Tevya And His First Daughter Essay, Research Paper
Tevya and His First Daughter
Tevya and His First Daughter is about a poor dairyman, Tevya, and his
daughter Tzeitl, who is in an arranged marriage that she does not want to be in.
Tevya and his wife, Golde, both approve of Tzeitl being married to Lazar Wolf,
the town s butcher. They forget to ask Tzeitl about her feelings about the
marriage, and when Tzeitl finds out she starts to cry. Tzeitl s sister, Hodel, is the
first on to make Tevya realize his mistake about the forced marriage, and he goes
to Tzeitl to fix it. The parents, the daughters, and the suitors all have different
views on arranged marriages.
Tzeitl s parents meant well in their choosing of Lazar Wolf. They believed
since he had many shops and had a good income that he could support her and
take good care of Tzeitl. Another instance the furthered their decision was that
Golde had a vision of Tzeitl in a wedding dress, which lead her to believe that
Lazar was the one to whom she should be married. While at Lazar Wolf s shop,
Lazar fed Tevya drinks to further his influence of him marrying his daughter.
Since Tevya, and his family, was poor, Lazar Wolf took advantage of that aspect
by showing Tevya that he was well off, he could support her and there was no
need for a dowry from Tevya.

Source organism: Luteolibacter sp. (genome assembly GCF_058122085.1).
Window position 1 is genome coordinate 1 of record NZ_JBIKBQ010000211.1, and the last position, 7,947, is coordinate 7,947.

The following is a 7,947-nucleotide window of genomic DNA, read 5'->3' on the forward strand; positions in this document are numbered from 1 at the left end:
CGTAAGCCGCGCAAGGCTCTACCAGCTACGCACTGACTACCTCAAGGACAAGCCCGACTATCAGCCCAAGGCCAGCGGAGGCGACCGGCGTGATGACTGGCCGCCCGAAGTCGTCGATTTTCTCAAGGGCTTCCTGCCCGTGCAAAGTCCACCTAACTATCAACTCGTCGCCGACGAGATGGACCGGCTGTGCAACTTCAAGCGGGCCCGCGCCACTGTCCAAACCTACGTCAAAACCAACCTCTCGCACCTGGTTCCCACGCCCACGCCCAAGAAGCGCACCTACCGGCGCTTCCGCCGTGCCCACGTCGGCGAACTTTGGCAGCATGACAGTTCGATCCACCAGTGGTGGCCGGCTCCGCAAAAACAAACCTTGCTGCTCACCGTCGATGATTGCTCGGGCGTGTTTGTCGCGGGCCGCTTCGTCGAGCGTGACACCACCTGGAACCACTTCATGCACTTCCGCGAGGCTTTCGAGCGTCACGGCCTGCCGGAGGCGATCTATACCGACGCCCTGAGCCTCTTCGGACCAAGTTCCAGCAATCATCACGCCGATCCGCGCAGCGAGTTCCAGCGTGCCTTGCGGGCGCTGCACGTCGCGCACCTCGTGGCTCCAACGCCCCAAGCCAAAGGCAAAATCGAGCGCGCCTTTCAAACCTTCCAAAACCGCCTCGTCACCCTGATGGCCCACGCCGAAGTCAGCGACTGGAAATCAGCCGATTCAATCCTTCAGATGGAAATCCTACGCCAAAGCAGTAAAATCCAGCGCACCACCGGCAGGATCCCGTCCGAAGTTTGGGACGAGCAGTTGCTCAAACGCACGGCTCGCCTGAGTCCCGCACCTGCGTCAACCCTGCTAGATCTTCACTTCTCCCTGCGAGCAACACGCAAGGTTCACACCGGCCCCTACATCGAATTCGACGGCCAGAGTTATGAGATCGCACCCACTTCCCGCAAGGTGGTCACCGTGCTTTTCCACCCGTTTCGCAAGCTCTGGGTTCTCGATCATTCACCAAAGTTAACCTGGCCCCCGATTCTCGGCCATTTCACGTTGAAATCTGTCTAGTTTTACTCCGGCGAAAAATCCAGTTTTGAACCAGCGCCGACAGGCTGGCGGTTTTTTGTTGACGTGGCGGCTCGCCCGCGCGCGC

When Tzeitl found out about her arranged marriage to Lazar Wolf she
became distraught and started crying. When Tevya asked why Tzeitl was crying,
Hodel remarked that Tzeitl did not want to be forced to marry anyone, especially
someone she did not love. This fact made Tevya understand his daughter s
thinking and his mistake of forcing her into marriage without consulting her first.
Afterwards, Tzeitl told her father about the man she was planning to marry;
Mottel, a tailor. Tevya s daughter made him grasp the idea that a marriage should
be based on love, not wealth or want.
Lazar Wolf wanted to marry Tzeitl because she was younger than he and
was very pretty. Lazar Wolf was quite older than Tzeitl, so the only way he
figured to get to marry her was to get into an arranged marriage with her. Mottel,
on the other hand, did not believe in arranged marriages. While he himself was
not as well off as Lazar, Mottel had been planning and saving up, so as to have
something to show for when he went to ask for Tzeitl s hand in marriage. The
reasons and differences of the two suitors varied greatly as for arranged marriages
and for motivation for marrying Tzeitl.
Arranged marriages can be good or bad; in this case is was a bad choice for
Tevya to make for his daughter. While Tzeitl s parents only meant well for her,
they should have asked what her thoughts and feelings were on the situation.
Tzeit s sisters were very helpful during the predicament, by making Tevya and
Golde recognize the error of their ways. The suitors had contrasting opinions in
ways of arranged marriages and reasons for marrying Tzeitl. The parents, the
daughters, and the suitors all had different views on arranged marriages.